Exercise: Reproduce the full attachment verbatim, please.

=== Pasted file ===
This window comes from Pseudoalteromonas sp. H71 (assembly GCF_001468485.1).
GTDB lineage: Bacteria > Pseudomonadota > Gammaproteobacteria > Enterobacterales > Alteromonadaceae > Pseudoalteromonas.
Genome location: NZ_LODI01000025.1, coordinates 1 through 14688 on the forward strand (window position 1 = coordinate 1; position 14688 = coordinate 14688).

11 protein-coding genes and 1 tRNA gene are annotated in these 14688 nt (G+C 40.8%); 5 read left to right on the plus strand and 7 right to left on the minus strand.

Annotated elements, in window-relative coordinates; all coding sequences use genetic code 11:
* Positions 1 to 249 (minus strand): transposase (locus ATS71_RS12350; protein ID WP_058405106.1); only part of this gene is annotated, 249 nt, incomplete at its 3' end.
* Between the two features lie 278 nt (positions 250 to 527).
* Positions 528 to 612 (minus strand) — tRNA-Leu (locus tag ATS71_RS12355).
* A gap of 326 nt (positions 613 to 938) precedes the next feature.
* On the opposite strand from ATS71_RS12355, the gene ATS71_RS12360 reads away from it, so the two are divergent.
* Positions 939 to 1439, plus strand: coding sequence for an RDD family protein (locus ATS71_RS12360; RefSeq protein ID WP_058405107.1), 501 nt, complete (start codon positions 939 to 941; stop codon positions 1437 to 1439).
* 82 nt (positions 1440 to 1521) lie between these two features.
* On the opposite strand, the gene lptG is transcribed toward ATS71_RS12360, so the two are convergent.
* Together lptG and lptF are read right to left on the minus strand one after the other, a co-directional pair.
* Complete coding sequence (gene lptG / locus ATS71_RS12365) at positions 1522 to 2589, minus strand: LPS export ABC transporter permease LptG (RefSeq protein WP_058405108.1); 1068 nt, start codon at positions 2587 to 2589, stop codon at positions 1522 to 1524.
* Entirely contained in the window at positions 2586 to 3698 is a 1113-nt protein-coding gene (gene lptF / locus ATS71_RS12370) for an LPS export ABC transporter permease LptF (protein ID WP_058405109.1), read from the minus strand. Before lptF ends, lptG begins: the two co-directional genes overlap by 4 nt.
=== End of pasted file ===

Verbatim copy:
This window comes from Pseudoalteromonas sp. H71 (assembly GCF_001468485.1).
GTDB lineage: Bacteria > Pseudomonadota > Gammaproteobacteria > Enterobacterales > Alteromonadaceae > Pseudoalteromonas.
Genome location: NZ_LODI01000025.1, coordinates 1 through 14688 on the forward strand (window position 1 = coordinate 1; position 14688 = coordinate 14688).

11 protein-coding genes and 1 tRNA gene are annotated in these 14688 nt (G+C 40.8%); 5 read left to right on the plus strand and 7 right to left on the minus strand.

Annotated elements, in window-relative coordinates; all coding sequences use genetic code 11:
* Positions 1 to 249 (minus strand): transposase (locus ATS71_RS12350; protein ID WP_058405106.1); only part of this gene is annotated, 249 nt, incomplete at its 3' end.
* Between the two features lie 278 nt (positions 250 to 527).
* Positions 528 to 612 (minus strand) — tRNA-Leu (locus tag ATS71_RS12355).
* A gap of 326 nt (positions 613 to 938) precedes the next feature.
* On the opposite strand from ATS71_RS12355, the gene ATS71_RS12360 reads away from it, so the two are divergent.
* Positions 939 to 1439, plus strand: coding sequence for an RDD family protein (locus ATS71_RS12360; RefSeq protein ID WP_058405107.1), 501 nt, complete (start codon positions 939 to 941; stop codon positions 1437 to 1439).
* 82 nt (positions 1440 to 1521) lie between these two features.
* On the opposite strand, the gene lptG is transcribed toward ATS71_RS12360, so the two are convergent.
* Together lptG and lptF are read right to left on the minus strand one after the other, a co-directional pair.
* Complete coding sequence (gene lptG / locus ATS71_RS12365) at positions 1522 to 2589, minus strand: LPS export ABC transporter permease LptG (RefSeq protein WP_058405108.1); 1068 nt, start codon at positions 2587 to 2589, stop codon at positions 1522 to 1524.
* Entirely contained in the window at positions 2586 to 3698 is a 1113-nt protein-coding gene (gene lptF / locus ATS71_RS12370) for an LPS export ABC transporter permease LptF (protein ID WP_058405109.1), read from the minus strand. Before lptF ends, lptG begins: the two co-directional genes overlap by 4 nt.